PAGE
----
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Brazilian Amazon: Land colonization: ‘grandes vs pequenos’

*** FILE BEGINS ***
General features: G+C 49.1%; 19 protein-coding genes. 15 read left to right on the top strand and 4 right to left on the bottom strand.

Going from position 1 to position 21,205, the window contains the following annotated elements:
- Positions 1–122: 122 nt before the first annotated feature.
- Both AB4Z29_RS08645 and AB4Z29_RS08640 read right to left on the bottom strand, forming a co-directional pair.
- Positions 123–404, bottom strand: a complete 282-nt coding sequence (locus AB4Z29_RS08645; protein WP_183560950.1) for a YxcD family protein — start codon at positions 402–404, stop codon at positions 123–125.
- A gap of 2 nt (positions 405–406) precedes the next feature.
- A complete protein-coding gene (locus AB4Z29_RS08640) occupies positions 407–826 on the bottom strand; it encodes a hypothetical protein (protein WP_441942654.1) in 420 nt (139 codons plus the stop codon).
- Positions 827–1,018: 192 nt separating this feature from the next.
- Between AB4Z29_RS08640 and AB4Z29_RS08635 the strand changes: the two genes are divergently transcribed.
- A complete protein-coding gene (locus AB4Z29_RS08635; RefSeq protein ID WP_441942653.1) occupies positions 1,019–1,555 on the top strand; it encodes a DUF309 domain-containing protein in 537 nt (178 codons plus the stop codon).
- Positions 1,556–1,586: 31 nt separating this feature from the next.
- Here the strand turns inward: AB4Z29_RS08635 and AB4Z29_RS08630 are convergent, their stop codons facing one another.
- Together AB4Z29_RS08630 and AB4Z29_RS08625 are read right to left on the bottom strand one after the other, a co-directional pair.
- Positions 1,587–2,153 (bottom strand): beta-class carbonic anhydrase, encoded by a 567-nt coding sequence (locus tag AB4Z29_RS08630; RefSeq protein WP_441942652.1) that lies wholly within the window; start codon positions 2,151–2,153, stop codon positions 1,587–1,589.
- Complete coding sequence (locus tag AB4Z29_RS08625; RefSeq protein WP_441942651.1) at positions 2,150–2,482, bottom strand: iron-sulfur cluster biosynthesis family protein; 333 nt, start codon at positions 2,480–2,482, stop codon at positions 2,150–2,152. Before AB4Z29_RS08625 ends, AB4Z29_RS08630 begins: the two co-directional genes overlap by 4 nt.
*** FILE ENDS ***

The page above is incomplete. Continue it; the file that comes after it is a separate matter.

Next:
The Brazilian Amazon, or Amazonia Legal, is today home to 21 million people, many of who can be classified as colonists, or migrants to the region. In Conjuring Property, anthropologist Jeremy Campbell provides an insightful ethnographic study of the colonists in Castelo dos Sonhos, a village in western Pará. He focuses on the relationship between colonists and the land that they wish to legally acquire, subsequently exposing the tactics, risks, and consequences of claiming property in a seemingly stateless hinterland. Since the 1960s, when they were first encouraged by government, colonists, both large landowners and landless workers, have migrated to the Brazilian Amazon in search of prosperity, and for some, mere survival. The book opens with a history of this colonization, highlighting the Brazilian government’s failure to make successful use of this region in land reform, and the subsequent corporate investment in mining, rubber, logging and agroindustry. This history enables us to understand the roots of today’s colonial communities, made up of “grandes”, the wealthy landowners who have prospered in the absence of the law, and “pequenos”, the small farmers or homesteaders, and landless peasants, many of whom feel abandoned by the government that enticed them there. "A world of sustainable opportunity" -Land investment advertisement. Photo: Jornal AtualIn the absence of governance and effective land titling, both grandes and pequenos have staked out their territorial claims in the Amazon.  Through his dedicated fieldwork, Campbell is privy to the schemes behind this rampant “grilagem”, or illegal acquisition of land, including the falsification of old documents, scorched earth campaigns, boundary trails, violence and death threats. While grandes have undoubtedly mastered the art of this criminal activity, the pequenos, too, have learned by their example. Region-wide insecurity of land ownership has resulted in a cultural obsession with “speculative accumulation” among colonists. In this way, rather than focus on land’s current productivity, they accumulate plots and bicker over stakes, fixated on the potential sale value of a plot when it eventually achieves legal recognition. The colonists, meanwhile, have evolved their own justifications for grilagem. The grandes rely on theories of freedom and entrepreneurship. The pequenos cite equity and social justice. Both claim that the social contribution they make exceeds that of native indigenous groups. Socio-environmentalism has dominated development policy in the Amazon since the 1990s, in rhetoric if not reality. Anticipating favourable government policies, Campbell describes how colonists are eager to assume cheap “environmentalist” identities, although they often misunderstand the concept. Unsurprisingly, many colonists claim that the recognition of land rights is key to protecting the environment. There are considerable barriers to success of the socio-environmental approach in the region, notably an underdeveloped and corrupt civil society and the widespread cultural misunderstanding of outsiders who preach such policies. The final chapter provides a light critique of Terra Legal, the land registration programme introduced in 2009 designed to solve territorial disputes. While rates of violence have declined, through making land a commodity, the programme has failed to remove the incentives which perpetuate grilagem. Also, at a social level, Terra Legal has disproportionately benefited the large landowners who commandeer the programme. Ultimately, through validating land that was illegally acquired, Terra Legal has legalised grilagem, provided impunity for past environmental crimes, and muted recent indigenous histories. Ethnographic studies of the Amazon have been overwhelmingly focused on indigenous groups, and quite justifiably so. However Campbell’s work provides a refreshing and necessary insight into the little-known, but much-demonised colonist. While he clearly disagrees with grilagem and the racist attitudes that he often encounters, the effort invested in his fieldwork and the neutral curiosity and empathy with which he has approached the study have paid off. Through gaining the colonists’ trust, Campbell is exposed to the fascinating intricacies of how locals anticipate and manipulate government plans. Knowledge of such tactics, he claims, could shape more effective policy. While this may well be the case, Conjuring Property provides no detail as to how exactly these findings could improve land policy. Furthermore, despite criticising Terra Legal, Campbell fails to suggest improvements or alternatives. While he does not profess to be a development practitioner, these lingering questions leave the reader somewhat dissatisfied. Illegal logging near Castelo dos Sonhos, Pará. 400 hectares had been felled before IBAMA arrived. Photo: Jornal AmataNevertheless, the frank discussions with both pequenos and grandes, give the colonist a human face, as we learn of their past struggles, deceptions and future ambitions. Among the pequenos, many migrants feel deceived and abandoned by government, living precariously in an anarchic community and lorded over by grandes. In this way, Conjuring Property provides a rare insight into the social structure, class divisions and psychology of colonist communities. The awareness and empathy that can be taken from Campbell’s findings are his most significant contribution, and will prove valuable to anyone seeking a greater understanding of the Amazon’s complex, and often oversimplified, society. Conjuring Property – Speculation and Environmental Futures in the Brazilian Amazon by Jeremy M. Campbell, is published by  University of Washington Press, Seattle & London, 2015

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